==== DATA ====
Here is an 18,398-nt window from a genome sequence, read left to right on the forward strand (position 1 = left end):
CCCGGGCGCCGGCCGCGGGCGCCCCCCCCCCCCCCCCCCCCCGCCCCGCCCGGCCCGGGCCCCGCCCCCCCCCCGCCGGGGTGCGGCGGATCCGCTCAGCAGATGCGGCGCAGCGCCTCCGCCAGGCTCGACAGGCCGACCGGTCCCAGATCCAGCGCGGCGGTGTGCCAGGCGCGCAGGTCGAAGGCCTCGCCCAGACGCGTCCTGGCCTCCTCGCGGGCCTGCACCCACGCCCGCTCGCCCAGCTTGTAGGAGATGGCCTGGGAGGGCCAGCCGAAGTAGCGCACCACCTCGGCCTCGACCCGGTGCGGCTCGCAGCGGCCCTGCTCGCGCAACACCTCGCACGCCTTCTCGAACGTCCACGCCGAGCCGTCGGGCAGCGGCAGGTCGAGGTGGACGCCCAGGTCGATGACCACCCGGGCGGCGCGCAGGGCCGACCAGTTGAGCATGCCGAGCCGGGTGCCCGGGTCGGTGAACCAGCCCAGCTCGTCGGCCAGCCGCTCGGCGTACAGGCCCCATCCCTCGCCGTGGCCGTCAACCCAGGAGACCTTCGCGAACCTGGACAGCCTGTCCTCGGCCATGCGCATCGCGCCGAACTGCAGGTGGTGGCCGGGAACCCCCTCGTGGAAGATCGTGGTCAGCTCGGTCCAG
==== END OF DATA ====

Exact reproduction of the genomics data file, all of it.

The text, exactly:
Here is an 18,398-nt window from a genome sequence, read left to right on the forward strand (position 1 = left end):
CCCGGGCGCCGGCCGCGGGCGCCCCCCCCCCCCCCCCCCCCCGCCCCGCCCGGCCCGGGCCCCGCCCCCCCCCCGCCGGGGTGCGGCGGATCCGCTCAGCAGATGCGGCGCAGCGCCTCCGCCAGGCTCGACAGGCCGACCGGTCCCAGATCCAGCGCGGCGGTGTGCCAGGCGCGCAGGTCGAAGGCCTCGCCCAGACGCGTCCTGGCCTCCTCGCGGGCCTGCACCCACGCCCGCTCGCCCAGCTTGTAGGAGATGGCCTGGGAGGGCCAGCCGAAGTAGCGCACCACCTCGGCCTCGACCCGGTGCGGCTCGCAGCGGCCCTGCTCGCGCAACACCTCGCACGCCTTCTCGAACGTCCACGCCGAGCCGTCGGGCAGCGGCAGGTCGAGGTGGACGCCCAGGTCGATGACCACCCGGGCGGCGCGCAGGGCCGACCAGTTGAGCATGCCGAGCCGGGTGCCCGGGTCGGTGAACCAGCCCAGCTCGTCGGCCAGCCGCTCGGCGTACAGGCCCCATCCCTCGCCGTGGCCGTCAACCCAGGAGACCTTCGCGAACCTGGACAGCCTGTCCTCGGCCATGCGCATCGCGCCGAACTGCAGGTGGTGGCCGGGAACCCCCTCGTGGAAGATCGTGGTCAGCTCGGTCCAG